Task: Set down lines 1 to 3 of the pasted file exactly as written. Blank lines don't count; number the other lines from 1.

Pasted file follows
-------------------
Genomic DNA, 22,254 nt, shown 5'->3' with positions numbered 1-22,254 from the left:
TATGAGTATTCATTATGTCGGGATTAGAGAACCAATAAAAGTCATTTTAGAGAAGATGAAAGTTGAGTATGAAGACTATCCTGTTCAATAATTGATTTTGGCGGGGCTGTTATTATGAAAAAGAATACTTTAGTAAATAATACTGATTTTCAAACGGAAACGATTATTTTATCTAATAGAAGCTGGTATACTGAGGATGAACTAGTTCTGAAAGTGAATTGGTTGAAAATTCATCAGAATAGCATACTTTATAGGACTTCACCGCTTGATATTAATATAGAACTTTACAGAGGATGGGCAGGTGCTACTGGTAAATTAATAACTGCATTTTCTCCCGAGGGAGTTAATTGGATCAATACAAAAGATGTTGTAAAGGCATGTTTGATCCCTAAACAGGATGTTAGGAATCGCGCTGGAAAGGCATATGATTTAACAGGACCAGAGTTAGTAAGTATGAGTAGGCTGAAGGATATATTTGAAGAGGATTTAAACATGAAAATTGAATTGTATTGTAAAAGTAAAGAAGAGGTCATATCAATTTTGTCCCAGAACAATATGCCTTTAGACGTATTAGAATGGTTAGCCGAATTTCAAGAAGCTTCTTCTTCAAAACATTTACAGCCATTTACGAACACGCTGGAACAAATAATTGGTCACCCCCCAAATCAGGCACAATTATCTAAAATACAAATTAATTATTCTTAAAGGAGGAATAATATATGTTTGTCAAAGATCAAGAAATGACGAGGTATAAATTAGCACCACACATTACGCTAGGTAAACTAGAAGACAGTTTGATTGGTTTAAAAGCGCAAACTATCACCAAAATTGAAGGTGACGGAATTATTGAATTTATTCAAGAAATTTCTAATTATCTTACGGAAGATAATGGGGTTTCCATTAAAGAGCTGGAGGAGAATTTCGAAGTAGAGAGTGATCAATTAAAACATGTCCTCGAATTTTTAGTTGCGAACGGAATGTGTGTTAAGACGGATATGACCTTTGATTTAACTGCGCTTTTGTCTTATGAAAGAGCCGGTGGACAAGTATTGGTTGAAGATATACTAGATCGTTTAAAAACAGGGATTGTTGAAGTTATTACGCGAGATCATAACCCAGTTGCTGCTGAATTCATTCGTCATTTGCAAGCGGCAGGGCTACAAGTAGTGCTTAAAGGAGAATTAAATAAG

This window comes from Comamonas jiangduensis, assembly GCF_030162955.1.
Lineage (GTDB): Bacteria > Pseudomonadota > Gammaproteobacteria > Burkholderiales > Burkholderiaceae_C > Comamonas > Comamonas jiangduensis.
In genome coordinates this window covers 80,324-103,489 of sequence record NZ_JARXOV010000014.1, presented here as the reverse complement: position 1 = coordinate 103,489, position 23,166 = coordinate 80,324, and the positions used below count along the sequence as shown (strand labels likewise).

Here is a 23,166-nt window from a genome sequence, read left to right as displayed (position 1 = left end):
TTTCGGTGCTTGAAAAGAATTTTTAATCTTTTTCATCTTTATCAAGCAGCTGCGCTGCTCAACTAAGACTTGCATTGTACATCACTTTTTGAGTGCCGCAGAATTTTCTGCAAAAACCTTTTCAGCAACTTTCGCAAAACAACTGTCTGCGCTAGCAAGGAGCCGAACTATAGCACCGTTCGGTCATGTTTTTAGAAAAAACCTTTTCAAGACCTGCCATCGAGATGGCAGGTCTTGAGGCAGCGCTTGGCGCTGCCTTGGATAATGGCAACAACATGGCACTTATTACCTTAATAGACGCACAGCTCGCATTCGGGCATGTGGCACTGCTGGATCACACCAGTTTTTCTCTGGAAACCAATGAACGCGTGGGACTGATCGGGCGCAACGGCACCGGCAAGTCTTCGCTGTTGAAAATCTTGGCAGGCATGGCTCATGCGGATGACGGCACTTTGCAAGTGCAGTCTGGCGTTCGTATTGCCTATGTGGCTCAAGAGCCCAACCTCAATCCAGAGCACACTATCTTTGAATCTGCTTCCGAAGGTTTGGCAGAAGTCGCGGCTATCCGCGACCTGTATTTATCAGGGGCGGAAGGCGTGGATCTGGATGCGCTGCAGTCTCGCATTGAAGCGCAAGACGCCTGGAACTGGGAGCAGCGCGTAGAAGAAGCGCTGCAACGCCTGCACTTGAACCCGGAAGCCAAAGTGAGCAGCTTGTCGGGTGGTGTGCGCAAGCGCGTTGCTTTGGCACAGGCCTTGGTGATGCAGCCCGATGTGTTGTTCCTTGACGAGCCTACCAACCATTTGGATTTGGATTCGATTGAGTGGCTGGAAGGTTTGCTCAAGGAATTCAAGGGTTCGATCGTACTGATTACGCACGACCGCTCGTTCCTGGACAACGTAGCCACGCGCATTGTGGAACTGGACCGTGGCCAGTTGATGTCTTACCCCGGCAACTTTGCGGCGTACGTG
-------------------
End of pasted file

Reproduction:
Genomic DNA, 22,254 nt, shown 5'->3' with positions numbered 1-22,254 from the left:
TATGAGTATTCATTATGTCGGGATTAGAGAACCAATAAAAGTCATTTTAGAGAAGATGAAAGTTGAGTATGAAGACTATCCTGTTCAATAATTGATTTTGGCGGGGCTGTTATTATGAAAAAGAATACTTTAGTAAATAATACTGATTTTCAAACGGAAACGATTATTTTATCTAATAGAAGCTGGTATACTGAGGATGAACTAGTTCTGAAAGTGAATTGGTTGAAAATTCATCAGAATAGCATACTTTATAGGACTTCACCGCTTGATATTAATATAGAACTTTACAGAGGATGGGCAGGTGCTACTGGTAAATTAATAACTGCATTTTCTCCCGAGGGAGTTAATTGGATCAATACAAAAGATGTTGTAAAGGCATGTTTGATCCCTAAACAGGATGTTAGGAATCGCGCTGGAAAGGCATATGATTTAACAGGACCAGAGTTAGTAAGTATGAGTAGGCTGAAGGATATATTTGAAGAGGATTTAAACATGAAAATTGAATTGTATTGTAAAAGTAAAGAAGAGGTCATATCAATTTTGTCCCAGAACAATATGCCTTTAGACGTATTAGAATGGTTAGCCGAATTTCAAGAAGCTTCTTCTTCAAAACATTTACAGCCATTTACGAACACGCTGGAACAAATAATTGGTCACCCCCCAAATCAGGCACAATTATCTAAAATACAAATTAATTATTCTTAAAGGAGGAATAATATATGTTTGTCAAAGATCAAGAAATGACGAGGTATAAATTAGCACCACACATTACGCTAGGTAAACTAGAAGACAGTTTGATTGGTTTAAAAGCGCAAACTATCACCAAAATTGAAGGTGACGGAATTATTGAATTTATTCAAGAAATTTCTAATTATCTTACGGAAGATAATGGGGTTTCCATTAAAGAGCTGGAGGAGAATTTCGAAGTAGAGAGTGATCAATTAAAACATGTCCTCGAATTTTTAGTTGCGAACGGAATGTGTGTTAAGACGGATATGACCTTTGATTTAACTGCGCTTTTGTCTTATGAAAGAGCCGGTGGACAAGTATTGGTTGAAGATATACTAGATCGTTTAAAAACAGGGATTGTTGAAGTTATTACGCGAGATCATAACCCAGTTGCTGCTGAATTCATTCGTCATTTGCAAGCGGCAGGGCTACAAGTAGTGCTTAAAGGAGAATTAAATAAG

This window comes from Comamonas jiangduensis, assembly GCF_030162955.1.